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Postwar Europe and the Eurovision Song Contest

Postwar Europe and the Eurovision Song Contest

by Dean Vuletic

Dean Vuletic is a historian of contemporary Europe who, as a Marie Sklodowska-Curie Fellow, has led the project ‘Eurovision: A History of Europe through Popular Music’ at the University of Vienna, Austria. Author affiliation details are correct at time of print publication.

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Bloomsbury Academic, 2018
  • DOI:
    10.5040/9781474276290
  • ISBN:
    978-1-4742-7626-9 (hardback)

    978-1-4742-7627-6 (paperback)

    978-1-4742-7628-3 (epub)

    978-1-4742-7629-0 (online)
  • Edition:
    First edition
  • Place of Publication:
    London
  • Published Online:
    2018
Postwar Europe and the Eurovision Song Contest
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Postwar Europe and the Eurovision Song Contest examines how the Eurovision Song Contest has reflected and become intertwined with the history of postwar Europe from a political perspective.

Established in 1956, the Eurovision Song Contest is the world’s largest popular music event and one of the most popular television programmes in Europe, currently attracting a global audience of around 200 million people. Eurovision is often mocked as cultural kitsch because of its over-the-top performances and frivolous song lyrics. Yet there is no cultural medium that connects Europeans more than popular music, the development of which has always been tied to cultural, economic, political, social and technological change – making Eurovision the ideal tool to explain the history of Europe in the last sixty years. This book uses Eurovision as a vehicle to address topics ranging from the Cold War, liberal democracy and communism to nationalism, European integration, economic prosperity and human rights. It analyses these subjects through their cultural, political and social relationships with Eurovision entries as expressed through lyrics and music, as well as by examining public debates that have accompanied the selection of the entries and the organisation of the contest itself. Postwar Europe and the Eurovision Song Contest also considers how states have used Eurovision to define their identities in a European context, be it to assert their national distinctiveness, highlight political issues or affirm their Europeanism or Euroscepticism in the context of European integration.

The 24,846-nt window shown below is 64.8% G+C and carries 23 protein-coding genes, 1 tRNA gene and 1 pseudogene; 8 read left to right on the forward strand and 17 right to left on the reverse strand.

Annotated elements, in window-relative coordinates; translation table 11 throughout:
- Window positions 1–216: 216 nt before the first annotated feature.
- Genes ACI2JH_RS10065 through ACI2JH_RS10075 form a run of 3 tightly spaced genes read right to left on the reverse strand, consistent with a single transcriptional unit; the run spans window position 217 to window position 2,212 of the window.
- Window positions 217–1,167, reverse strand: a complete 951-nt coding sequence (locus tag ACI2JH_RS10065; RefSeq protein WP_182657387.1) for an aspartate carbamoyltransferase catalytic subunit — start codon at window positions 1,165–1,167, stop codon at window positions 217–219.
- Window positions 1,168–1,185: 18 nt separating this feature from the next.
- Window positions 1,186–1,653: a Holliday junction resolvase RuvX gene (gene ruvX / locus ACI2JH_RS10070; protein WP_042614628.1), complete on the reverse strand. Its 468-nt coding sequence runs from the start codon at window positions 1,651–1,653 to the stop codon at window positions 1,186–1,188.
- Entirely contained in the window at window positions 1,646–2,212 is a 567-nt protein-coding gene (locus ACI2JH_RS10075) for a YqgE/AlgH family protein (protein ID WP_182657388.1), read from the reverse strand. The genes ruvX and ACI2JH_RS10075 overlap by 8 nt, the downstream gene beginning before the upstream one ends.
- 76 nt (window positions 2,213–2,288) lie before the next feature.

Based on original sources, including hitherto unpublished archival documents from international broadcasting organisations, this is a novel historical study of interest to anyone keen to know more about the postwar history of Europe and its cultural history in particular.